E-Journal Article: Health Risks Associated With Arsenic and Cadmium Uptake in Wheat Grain Irrigated With Simulated Hydraulic Fracturing Flowback Water
The expansion of hydraulic fracturing throughout the U.S. has led to increased flowback and produced water (FPW) production. One reuse option for FPW is agricultural irrigation. Reusing this waste stream to produce crops, however, has uncertain human health implications. A greenhouse experiment was performed to evaluate the plant uptake and health risks associated with consuming wheat (Triticum aestivum) irrigated with simulated flowback water containing FPW constituents arsenic and cadmium. The experiment also evaluated the impacts of tetrasodium ethylenediaminetetraacetic acid (EDTA), a common hydraulic fracturing fluid additive and metal chelator, on plant uptake. Arsenic and cadmium were applied at concentrations of 77 and 12 µg/L, respectively, based on documented flowback water sample medians. EDTA was applied at 37 mg/L, the median reported injection concentration. Arsenic and cadmium were extracted from harvested grain and quantified using inductively coupled plasma mass spectrometry (ICP-MS). Results indicated that EDTA did not significantly increase plant uptake of the applied metals. Treated grain was found to contain 6.5 times higher arsenic and 1.4 times higher cadmium concentrations than control grain. Health risk evaluations revealed elevated carcinogenic and noncarcinogenic risks associated with the ingestion of arsenic in treated wheat grain.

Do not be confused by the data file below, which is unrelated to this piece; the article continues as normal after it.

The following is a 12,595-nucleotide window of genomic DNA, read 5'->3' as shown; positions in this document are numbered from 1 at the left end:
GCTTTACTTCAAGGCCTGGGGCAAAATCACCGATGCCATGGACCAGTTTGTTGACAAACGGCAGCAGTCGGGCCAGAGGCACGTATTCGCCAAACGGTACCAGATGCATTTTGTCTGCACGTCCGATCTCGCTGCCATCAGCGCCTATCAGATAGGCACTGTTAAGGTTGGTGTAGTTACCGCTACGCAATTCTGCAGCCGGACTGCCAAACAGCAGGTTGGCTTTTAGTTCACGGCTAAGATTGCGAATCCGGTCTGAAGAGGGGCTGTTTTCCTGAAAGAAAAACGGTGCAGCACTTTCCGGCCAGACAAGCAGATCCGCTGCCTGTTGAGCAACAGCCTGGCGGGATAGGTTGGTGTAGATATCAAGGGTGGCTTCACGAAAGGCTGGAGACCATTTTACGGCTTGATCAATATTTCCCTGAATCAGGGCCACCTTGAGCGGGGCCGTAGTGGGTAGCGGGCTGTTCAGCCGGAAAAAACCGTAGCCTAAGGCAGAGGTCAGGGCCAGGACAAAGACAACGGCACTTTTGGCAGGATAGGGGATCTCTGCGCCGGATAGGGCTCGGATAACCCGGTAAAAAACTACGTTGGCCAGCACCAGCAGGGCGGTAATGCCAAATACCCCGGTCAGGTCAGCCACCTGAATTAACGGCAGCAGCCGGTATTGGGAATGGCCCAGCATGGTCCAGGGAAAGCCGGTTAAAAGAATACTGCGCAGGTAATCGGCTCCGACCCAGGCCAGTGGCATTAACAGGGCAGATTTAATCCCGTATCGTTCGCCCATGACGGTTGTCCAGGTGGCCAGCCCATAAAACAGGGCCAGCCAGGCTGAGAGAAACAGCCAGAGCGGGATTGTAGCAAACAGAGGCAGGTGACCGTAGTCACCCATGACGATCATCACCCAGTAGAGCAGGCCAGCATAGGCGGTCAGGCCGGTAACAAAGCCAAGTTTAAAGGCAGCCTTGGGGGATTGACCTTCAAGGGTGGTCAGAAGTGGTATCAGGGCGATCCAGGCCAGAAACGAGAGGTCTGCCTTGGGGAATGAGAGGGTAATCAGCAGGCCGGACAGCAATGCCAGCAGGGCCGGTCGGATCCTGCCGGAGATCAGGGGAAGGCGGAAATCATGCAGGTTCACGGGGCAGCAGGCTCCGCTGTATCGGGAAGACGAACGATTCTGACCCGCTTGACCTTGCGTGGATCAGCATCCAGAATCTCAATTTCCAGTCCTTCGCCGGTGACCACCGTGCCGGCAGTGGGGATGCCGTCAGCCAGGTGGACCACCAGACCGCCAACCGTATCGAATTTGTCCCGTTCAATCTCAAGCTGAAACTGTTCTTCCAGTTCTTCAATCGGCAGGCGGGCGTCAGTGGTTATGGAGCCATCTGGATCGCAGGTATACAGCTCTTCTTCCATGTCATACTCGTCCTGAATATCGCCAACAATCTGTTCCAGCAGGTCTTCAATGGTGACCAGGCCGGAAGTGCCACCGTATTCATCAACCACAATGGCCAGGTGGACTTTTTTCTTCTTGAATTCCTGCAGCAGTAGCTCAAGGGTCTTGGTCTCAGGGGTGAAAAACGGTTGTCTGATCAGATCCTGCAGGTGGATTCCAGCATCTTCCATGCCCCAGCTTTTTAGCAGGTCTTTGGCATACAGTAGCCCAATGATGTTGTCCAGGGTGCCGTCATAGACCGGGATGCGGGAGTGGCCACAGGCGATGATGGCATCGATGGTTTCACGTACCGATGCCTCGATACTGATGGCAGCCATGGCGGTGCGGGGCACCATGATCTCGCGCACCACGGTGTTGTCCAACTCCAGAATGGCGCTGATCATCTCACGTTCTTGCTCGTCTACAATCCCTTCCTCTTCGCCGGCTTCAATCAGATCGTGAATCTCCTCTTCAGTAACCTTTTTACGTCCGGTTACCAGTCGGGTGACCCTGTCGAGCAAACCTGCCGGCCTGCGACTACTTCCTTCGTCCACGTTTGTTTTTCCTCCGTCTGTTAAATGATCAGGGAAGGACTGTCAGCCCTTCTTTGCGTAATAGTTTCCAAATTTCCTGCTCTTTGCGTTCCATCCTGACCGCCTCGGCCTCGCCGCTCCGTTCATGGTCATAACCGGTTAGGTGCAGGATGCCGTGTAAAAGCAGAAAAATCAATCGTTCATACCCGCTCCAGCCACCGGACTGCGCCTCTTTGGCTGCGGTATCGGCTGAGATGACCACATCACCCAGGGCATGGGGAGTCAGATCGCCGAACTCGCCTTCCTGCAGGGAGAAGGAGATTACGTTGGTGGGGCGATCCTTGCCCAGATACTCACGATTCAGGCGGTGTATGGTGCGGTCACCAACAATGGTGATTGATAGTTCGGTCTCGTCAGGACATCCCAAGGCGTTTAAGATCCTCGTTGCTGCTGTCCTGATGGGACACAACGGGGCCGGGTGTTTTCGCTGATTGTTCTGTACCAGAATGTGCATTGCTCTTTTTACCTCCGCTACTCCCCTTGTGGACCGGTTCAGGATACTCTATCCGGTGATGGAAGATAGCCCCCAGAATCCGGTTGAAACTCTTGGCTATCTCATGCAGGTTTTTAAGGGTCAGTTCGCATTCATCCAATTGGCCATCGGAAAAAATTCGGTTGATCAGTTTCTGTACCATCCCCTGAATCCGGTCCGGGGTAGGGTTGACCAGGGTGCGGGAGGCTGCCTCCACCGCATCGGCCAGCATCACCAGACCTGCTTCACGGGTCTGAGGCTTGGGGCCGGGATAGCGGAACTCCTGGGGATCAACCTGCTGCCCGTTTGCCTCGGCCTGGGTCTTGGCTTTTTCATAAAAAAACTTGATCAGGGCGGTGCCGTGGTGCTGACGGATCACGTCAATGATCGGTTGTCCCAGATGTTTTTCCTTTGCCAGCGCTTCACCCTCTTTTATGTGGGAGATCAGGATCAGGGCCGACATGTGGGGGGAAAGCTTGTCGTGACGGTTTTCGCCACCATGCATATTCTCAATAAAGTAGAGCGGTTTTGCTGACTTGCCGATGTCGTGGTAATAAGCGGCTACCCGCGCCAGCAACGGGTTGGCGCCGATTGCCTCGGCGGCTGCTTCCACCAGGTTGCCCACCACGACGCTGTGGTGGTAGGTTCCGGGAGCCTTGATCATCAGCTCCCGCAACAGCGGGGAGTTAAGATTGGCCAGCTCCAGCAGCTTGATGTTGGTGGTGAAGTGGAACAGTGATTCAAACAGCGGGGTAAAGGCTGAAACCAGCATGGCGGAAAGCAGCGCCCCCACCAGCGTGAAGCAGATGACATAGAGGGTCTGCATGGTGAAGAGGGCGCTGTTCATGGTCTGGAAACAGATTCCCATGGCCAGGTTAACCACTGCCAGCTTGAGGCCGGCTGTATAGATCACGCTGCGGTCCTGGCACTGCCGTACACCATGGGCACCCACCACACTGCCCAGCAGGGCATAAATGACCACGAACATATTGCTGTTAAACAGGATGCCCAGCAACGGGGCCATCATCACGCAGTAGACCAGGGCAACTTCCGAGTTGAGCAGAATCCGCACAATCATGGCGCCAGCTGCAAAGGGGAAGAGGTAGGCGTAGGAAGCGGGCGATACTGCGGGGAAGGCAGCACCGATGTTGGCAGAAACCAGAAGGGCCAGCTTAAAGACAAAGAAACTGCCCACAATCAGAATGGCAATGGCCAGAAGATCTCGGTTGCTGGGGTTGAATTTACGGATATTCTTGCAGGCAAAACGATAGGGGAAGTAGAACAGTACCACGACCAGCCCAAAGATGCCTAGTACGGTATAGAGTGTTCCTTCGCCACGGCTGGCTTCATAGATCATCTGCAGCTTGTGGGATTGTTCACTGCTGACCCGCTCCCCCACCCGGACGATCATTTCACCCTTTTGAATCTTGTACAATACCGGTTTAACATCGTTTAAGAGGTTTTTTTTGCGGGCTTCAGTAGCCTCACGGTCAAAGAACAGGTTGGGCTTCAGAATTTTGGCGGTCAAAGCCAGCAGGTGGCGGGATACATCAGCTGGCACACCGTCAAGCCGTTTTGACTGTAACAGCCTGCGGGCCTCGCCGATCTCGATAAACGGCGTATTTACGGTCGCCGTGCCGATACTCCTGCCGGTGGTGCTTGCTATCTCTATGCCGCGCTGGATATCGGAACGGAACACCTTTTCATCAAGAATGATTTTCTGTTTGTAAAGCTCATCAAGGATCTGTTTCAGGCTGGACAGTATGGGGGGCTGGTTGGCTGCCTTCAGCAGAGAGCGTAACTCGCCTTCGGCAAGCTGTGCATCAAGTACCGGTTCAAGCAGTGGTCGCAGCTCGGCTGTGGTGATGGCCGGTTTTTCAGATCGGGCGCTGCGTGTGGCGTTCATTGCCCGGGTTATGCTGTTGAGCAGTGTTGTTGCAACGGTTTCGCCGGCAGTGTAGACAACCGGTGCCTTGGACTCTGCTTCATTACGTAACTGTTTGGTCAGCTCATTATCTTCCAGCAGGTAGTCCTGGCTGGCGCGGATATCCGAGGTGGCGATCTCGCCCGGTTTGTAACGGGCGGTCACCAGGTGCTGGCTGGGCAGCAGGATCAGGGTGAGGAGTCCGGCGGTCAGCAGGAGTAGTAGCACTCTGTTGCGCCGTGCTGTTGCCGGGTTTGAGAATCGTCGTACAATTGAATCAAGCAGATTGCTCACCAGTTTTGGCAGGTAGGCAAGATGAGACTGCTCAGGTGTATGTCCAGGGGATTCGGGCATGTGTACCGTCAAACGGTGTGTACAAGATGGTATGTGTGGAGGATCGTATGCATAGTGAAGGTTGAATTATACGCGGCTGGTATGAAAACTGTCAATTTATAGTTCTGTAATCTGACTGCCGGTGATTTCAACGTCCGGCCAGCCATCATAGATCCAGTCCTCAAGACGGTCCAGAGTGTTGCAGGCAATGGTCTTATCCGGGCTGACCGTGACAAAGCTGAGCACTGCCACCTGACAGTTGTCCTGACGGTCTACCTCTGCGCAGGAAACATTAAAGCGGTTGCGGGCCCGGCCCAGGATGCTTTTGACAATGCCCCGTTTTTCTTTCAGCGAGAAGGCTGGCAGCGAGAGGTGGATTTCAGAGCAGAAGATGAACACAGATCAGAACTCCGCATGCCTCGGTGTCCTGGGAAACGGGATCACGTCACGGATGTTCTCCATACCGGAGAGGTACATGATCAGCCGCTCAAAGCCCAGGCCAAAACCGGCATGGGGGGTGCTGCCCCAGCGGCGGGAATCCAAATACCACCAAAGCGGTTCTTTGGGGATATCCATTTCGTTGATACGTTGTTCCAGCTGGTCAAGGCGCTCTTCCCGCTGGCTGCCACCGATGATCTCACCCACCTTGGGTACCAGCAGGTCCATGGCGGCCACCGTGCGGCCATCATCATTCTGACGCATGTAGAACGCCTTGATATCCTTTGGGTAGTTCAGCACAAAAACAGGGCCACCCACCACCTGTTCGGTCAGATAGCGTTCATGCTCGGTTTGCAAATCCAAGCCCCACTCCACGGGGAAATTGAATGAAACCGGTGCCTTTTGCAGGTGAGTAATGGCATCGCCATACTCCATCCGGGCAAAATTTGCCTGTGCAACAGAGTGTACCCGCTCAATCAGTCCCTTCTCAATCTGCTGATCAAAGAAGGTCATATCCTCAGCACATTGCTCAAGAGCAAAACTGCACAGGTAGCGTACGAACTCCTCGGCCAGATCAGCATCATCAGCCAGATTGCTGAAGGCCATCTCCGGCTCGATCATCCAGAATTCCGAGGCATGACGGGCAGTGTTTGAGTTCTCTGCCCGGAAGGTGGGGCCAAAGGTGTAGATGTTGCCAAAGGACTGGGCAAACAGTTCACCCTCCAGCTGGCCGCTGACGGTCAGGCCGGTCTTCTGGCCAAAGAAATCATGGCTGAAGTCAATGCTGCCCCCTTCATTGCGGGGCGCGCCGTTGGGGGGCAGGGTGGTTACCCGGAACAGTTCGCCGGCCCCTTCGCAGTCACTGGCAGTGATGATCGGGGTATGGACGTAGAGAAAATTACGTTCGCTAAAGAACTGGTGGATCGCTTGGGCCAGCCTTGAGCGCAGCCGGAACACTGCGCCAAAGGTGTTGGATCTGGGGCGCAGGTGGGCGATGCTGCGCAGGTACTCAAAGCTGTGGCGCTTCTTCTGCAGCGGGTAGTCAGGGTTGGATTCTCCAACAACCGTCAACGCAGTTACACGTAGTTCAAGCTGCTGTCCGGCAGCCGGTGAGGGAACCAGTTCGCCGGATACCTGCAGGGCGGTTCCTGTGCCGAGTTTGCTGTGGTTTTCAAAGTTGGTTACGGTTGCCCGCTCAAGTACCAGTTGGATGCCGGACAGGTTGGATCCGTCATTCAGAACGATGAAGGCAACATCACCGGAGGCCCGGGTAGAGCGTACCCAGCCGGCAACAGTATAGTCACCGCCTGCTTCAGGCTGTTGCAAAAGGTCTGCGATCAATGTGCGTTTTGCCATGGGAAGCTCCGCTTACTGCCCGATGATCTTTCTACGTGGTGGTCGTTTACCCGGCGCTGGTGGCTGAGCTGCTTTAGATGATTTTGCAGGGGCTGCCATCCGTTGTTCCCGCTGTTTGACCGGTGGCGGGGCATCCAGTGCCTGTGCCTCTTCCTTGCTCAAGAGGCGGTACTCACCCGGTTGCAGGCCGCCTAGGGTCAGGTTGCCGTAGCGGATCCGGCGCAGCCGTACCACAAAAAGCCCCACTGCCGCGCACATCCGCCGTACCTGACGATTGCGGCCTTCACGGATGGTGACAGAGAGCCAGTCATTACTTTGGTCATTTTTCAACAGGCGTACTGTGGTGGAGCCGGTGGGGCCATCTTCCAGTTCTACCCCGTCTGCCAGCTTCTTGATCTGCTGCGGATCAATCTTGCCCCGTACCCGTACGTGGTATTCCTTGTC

Speaker / Author:
Linsey Shariq, PhD, Civil and Environmental Engineering, University of California, Davis